‘Boy in Jeans’ by Ryan Beatty: The additive honesty of an eclectic debut
Ryan Beatty stands out for its raw talent and for the honesty of his latest releases. His debut album ‘Boy in Jeans’, is a progressive pop record in which Ryan come through without filters singing about love, sex and his sexuality.
‘Haircut’ is a soulful opener. That union between the robust bass line and the electric guitar fused with the synths is an outstanding appetiser for what is about to come.
‘Euro’ continues into an urban territory with a simple but effective chorus:
“All my cash is in euros / All my coins are in yen / All my boys European / All my money is gone.”
The third track is ‘Cupid’, and ss the title suggests is a song about love, but a sad one. As an openly and proud gay artist, he’s singing about his experiencies, in the case of this track, is particularly clear in his lyrics:
“He’s the only one on my mind / He’s the only one I call when I’m feeling reckless / Tell me that you’re mine.”
The second verse is particularly telling:
“Press your lips against my neck / With me, you don’t pretend like you’re with your girlfriend / She’s nice but she’s not me / She’s nice but hates me / Date me, I’m just playing / Didn’t mean to say that… / But if you’re down, so am I / I can’t lie.”
In ‘Bruise’, Ryan continues singing about his truth, in this case, a very retable one for a lot of young guys out there. A story about going to dance with his girlfriend but finally making out with a boy in the bathroom. The lyrics go:
“Now she’s crying on my shoulder / ‘Cause I left her alone / I’m selfish, ‘cause all I can think about is you.”
‘Camo’ was the second single from ‘Boy in Jeans’. A depressing time about Beatty’s young adult life. About an existential crisis because he isn’t free to be himself. Accompanied by his mournful vocals and outstanding melodies he sings:
“Camo print depression / I keep my feelings hidden / No pills, no thrills / I’m not used to winning / But that’s life, that’s life.”
There are no filters on this album so once more we have Ryan’s singing honestly about his relationships with guys on ‘Party’s Over’. If you ever have a crush, you’ll understand this song.
“When you walk in the room stops talking / The boys are flocking / They want you.”
Not worry about the Uber intro on ‘Money’, everything is tied if you listen carefully to the lyrics of the track, which bouncy bass is delicious.
“When you’ve got friends / And you got that money / Honey they’re your friends until the money’s spent / Pay that bill / Trigger pulled too fast / Now you’re driving home, and you are all alone.”
“Call me good, call me bad / Don’t care what you say just call me back / Money comes, and people go / But I won’t live forever.” (It seems that someone is looking for a romance)
‘God in Jeans’ is so Lana Del Rey’s early days from the epic intro to the whole concept of the song. This track breaks the previous urban sound into an alternative pop-rock sound and includes a lot of spiritual references on the verses, but always highlining hat catchy funnily ‘blasphemous’ chorus, which is one of the highlights of the record.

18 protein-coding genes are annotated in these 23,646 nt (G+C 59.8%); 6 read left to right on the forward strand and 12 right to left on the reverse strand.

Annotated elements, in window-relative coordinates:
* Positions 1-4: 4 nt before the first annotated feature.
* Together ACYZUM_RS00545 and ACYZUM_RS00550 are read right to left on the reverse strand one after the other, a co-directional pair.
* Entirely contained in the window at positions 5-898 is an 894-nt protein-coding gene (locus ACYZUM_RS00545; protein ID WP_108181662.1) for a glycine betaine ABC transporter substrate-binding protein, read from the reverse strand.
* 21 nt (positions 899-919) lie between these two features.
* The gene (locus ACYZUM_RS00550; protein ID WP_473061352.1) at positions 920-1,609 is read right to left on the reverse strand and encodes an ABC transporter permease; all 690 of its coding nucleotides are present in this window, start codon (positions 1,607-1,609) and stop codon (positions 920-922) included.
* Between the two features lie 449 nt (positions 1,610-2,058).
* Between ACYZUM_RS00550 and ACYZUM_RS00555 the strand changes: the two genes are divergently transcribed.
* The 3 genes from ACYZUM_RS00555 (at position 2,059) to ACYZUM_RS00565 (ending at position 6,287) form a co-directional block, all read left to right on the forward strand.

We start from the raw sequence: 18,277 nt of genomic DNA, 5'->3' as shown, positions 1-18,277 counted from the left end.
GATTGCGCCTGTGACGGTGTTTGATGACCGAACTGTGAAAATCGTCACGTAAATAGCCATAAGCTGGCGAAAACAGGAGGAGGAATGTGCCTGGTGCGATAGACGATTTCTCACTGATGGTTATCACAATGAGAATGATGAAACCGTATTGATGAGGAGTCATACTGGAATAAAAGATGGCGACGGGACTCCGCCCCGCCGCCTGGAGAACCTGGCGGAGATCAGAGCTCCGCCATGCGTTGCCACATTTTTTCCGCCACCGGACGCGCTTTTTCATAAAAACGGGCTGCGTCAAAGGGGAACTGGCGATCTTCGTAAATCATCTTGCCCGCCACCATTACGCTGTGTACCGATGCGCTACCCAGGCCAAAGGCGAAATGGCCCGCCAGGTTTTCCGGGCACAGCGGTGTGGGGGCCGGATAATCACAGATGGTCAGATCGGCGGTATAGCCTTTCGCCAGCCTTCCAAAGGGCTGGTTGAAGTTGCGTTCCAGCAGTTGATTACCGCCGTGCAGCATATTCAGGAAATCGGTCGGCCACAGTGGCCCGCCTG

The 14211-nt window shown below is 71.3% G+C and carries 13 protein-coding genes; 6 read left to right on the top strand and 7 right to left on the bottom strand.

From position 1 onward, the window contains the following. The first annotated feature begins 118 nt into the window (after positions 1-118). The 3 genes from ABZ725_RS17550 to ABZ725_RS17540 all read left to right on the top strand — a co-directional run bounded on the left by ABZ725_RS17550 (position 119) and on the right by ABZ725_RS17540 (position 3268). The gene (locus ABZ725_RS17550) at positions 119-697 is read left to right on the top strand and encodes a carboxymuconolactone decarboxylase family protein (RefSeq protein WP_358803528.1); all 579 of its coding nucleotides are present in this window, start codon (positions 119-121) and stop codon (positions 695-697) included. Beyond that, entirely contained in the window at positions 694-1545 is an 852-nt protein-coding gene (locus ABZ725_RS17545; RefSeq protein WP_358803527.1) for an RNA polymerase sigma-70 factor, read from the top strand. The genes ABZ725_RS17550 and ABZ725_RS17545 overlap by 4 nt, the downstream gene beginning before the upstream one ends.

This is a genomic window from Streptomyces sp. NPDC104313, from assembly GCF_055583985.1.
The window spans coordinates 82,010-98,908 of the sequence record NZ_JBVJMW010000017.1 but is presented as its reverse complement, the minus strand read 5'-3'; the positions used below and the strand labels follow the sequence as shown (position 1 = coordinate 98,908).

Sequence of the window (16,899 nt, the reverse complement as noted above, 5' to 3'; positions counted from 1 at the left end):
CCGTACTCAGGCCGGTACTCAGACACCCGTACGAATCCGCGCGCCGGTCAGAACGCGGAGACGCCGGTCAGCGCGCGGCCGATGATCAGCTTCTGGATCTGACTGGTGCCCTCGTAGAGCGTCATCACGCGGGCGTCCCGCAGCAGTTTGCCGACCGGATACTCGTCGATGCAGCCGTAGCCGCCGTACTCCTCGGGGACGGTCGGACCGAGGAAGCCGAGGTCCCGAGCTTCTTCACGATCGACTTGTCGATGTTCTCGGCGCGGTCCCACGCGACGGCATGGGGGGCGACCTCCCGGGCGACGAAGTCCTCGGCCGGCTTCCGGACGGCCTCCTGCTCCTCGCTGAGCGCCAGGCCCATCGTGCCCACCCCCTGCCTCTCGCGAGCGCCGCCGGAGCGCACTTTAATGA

“God is real, he was sleeping in my bed last night / We were naked with the radio on / Played him my favourite song.”
“Oh my God, you know I need ya / If I’m going to hell, I’m taking you with me.”
‘Crash’ is in part of a double song. The first part of the track seems to be a bit more safe regarding sound repeating the formula of the R&B soundscape and plays up with a car crash which initiates the second part of the song, which is more focused on the melodies and the lyrical content which stands out nicely:
“My insomnia’s acting up / Or am I in love with ya, I don’t know / Tracing the V on your abdomen / Like Siamese twins and making me feel precious.”
‘Powerslide’ serves as a nice refresh with that joyful west coast vibes and those clears references to sex and pleasure:
“He gave me pleasure underneath the water / And it felt so good / Now we’re power sliding till the flood spurts stop us…”
Also, we love when he gets lyrically explicit:
“Now we share a couple of cigarettes before we go to bed and you / Got the plastic / That’s f*cking fantastic.”
‘Speed’ is the last two-part track. The first two-minutes its fair share of a sexual innuendo singing about tattoos which don’t seem to be a real tattoo. The instrumental of the transition part is pure fire. The second part is more politically/socially focused. Free your body.
‘Pink Floyd’ is definitely a highlight, its sounds so spacey and warm. A reflective and introspective track which some beautifully executed ad-libs at the final part.
We approach the end of the album with ‘Flash’ returns to an indie pop/rock essence with heavy reverb vocals and an immersive production. Again the lyrics are also a massive appeal of the song.
“I don’t like it when you don’t like me / Well I don’t like it when you don’t like me / I’m glad we’re agreeing / Huh? / I said, I’m glad we’re agreeing.”
‘Rhinestone’ is a goodbye with a lot of swagger and attitude. He concludes the album with another festival of retro hip-hop vibes.
Ryan Beatty has created a modern alt-r&b album that set him apart from his others contemporaries. Apart from the fact that the pop scene is already saturated, he knows intelligibly that his voice and his writing skills fit better in a soundscape like the one that ‘Boy in Jeans’ is offering to us. An eclectic collection of honest songs, mournful vocals and relatable lyrics. All we can expect from all these new openly gay artists that have to let know a lot of young people that they can also have songs that sound relatable to his/her own experiences as a part of the LGTBIQ+ community. Although is fair to say that the album would have been beneficiary from a little more of diversity in the production, breaking the monotony of the whole work that can sadly difficult his enjoyment.
Best: Haircut // Cupid // Bruise // Camo // God in Jeans